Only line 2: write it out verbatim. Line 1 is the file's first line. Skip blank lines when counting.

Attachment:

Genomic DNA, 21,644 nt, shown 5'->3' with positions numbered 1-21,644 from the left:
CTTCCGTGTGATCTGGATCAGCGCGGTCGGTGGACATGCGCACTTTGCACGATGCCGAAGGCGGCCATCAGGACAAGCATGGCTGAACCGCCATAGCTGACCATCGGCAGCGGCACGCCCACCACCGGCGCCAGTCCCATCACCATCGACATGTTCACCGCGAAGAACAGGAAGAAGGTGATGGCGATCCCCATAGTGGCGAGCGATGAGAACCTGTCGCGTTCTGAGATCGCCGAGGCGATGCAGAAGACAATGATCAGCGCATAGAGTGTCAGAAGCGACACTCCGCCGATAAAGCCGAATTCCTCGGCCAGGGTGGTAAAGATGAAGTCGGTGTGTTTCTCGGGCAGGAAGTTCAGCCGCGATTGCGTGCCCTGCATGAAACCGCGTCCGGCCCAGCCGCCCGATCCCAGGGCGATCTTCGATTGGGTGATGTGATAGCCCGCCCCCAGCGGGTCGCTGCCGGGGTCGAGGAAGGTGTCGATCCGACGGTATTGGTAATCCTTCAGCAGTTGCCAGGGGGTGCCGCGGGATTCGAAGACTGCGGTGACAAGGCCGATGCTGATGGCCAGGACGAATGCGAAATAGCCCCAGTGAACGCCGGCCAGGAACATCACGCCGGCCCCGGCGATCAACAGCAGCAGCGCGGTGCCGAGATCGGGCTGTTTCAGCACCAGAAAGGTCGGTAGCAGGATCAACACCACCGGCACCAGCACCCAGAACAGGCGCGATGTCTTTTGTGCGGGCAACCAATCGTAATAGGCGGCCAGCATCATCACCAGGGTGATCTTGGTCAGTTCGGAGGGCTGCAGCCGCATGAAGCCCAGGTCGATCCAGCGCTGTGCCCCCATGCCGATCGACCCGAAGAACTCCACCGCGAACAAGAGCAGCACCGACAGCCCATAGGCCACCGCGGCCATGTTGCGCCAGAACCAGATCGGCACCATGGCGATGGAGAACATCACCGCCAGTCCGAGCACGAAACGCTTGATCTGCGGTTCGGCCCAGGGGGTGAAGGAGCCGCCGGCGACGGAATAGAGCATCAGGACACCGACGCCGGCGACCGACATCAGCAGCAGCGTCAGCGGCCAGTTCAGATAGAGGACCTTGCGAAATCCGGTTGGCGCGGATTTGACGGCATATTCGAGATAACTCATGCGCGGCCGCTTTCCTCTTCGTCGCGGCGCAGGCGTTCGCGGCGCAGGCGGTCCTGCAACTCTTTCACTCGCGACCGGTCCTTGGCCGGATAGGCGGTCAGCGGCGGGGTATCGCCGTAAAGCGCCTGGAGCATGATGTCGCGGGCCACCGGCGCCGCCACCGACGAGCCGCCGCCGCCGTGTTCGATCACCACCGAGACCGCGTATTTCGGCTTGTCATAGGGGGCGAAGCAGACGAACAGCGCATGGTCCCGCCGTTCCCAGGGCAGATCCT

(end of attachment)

CTTCCGTGTGATCTGGATCAGCGCGGTCGGTGGACATGCGCACTTTGCACGATGCCGAAGGCGGCCATCAGGACAAGCATGGCTGAACCGCCATAGCTGACCATCGGCAGCGGCACGCCCACCACCGGCGCCAGTCCCATCACCATCGACATGTTCACCGCGAAGAACAGGAAGAAGGTGATGGCGATCCCCATAGTGGCGAGCGATGAGAACCTGTCGCGTTCTGAGATCGCCGAGGCGATGCAGAAGACAATGATCAGCGCATAGAGTGTCAGAAGCGACACTCCGCCGATAAAGCCGAATTCCTCGGCCAGGGTGGTAAAGATGAAGTCGGTGTGTTTCTCGGGCAGGAAGTTCAGCCGCGATTGCGTGCCCTGCATGAAACCGCGTCCGGCCCAGCCGCCCGATCCCAGGGCGATCTTCGATTGGGTGATGTGATAGCCCGCCCCCAGCGGGTCGCTGCCGGGGTCGAGGAAGGTGTCGATCCGACGGTATTGGTAATCCTTCAGCAGTTGCCAGGGGGTGCCGCGGGATTCGAAGACTGCGGTGACAAGGCCGATGCTGATGGCCAGGACGAATGCGAAATAGCCCCAGTGAACGCCGGCCAGGAACATCACGCCGGCCCCGGCGATCAACAGCAGCAGCGCGGTGCCGAGATCGGGCTGTTTCAGCACCAGAAAGGTCGGTAGCAGGATCAACACCACCGGCACCAGCACCCAGAACAGGCGCGATGTCTTTTGTGCGGGCAACCAATCGTAATAGGCGGCCAGCATCATCACCAGGGTGATCTTGGTCAGTTCGGAGGGCTGCAGCCGCATGAAGCCCAGGTCGATCCAGCGCTGTGCCCCCATGCCGATCGACCCGAAGAACTCCACCGCGAACAAGAGCAGCACCGACAGCCCATAGGCCACCGCGGCCATGTTGCGCCAGAACCAGATCGGCACCATGGCGATGGAGAACATCACCGCCAGTCCGAGCACGAAACGCTTGATCTGCGGTTCGGCCCAGGGGGTGAAGGAGCCGCCGGCGACGGAATAGAGCATCAGGACACCGACGCCGGCGACCGACATCAGCAGCAGCGTCAGCGGCCAGTTCAGATAGAGGACCTTGCGAAATCCGGTTGGCGCGGATTTGACGGCATATTCGAGATAACTCATGCGCGGCCGCTTTCCTCTTCGTCGCGGCGCAGGCGTTCGCGGCGCAGGCGGTCCTGCAACTCTTTCACTCGCGACCGGTCCTTGGCCGGATAGGCGGTCAGCGGCGGGGTATCGCCGTAAAGCGCCTGGAGCATGATGTCGCGGGCCACCGGCGCCGCCACCGACGAGCCGCCGCCGCCGTGTTCGATCACCACCGAGACCGCGTATTTCGGCTTGTCATAGGGGGCGAAGCAGACGAACAGCGCATGGTCCCGCCGTTCCCAGGGCAGATCCT